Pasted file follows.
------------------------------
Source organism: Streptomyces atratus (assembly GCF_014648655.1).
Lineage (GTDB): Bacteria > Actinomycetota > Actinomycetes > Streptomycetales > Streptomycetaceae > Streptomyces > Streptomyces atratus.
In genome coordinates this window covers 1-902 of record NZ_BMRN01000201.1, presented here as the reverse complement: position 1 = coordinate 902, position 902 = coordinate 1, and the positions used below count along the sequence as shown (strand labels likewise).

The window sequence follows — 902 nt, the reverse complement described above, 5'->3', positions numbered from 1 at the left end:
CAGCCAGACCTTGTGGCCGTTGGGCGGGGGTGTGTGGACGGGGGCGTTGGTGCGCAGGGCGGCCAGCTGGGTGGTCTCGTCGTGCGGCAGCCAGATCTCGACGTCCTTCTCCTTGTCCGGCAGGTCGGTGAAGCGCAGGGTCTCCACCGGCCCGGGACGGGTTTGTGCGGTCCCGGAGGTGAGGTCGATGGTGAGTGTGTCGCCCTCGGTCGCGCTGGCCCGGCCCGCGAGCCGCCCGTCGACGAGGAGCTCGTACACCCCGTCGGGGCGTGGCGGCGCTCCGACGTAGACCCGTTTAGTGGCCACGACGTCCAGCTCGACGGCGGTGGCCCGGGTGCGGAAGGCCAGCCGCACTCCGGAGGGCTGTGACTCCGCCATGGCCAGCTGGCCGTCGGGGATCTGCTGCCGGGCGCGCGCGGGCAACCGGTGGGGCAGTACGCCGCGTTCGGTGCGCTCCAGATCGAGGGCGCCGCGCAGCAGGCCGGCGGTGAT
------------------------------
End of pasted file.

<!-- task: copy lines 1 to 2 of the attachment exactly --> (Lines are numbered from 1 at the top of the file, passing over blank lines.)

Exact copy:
Source organism: Streptomyces atratus (assembly GCF_014648655.1).
Lineage (GTDB): Bacteria > Actinomycetota > Actinomycetes > Streptomycetales > Streptomycetaceae > Streptomyces > Streptomyces atratus.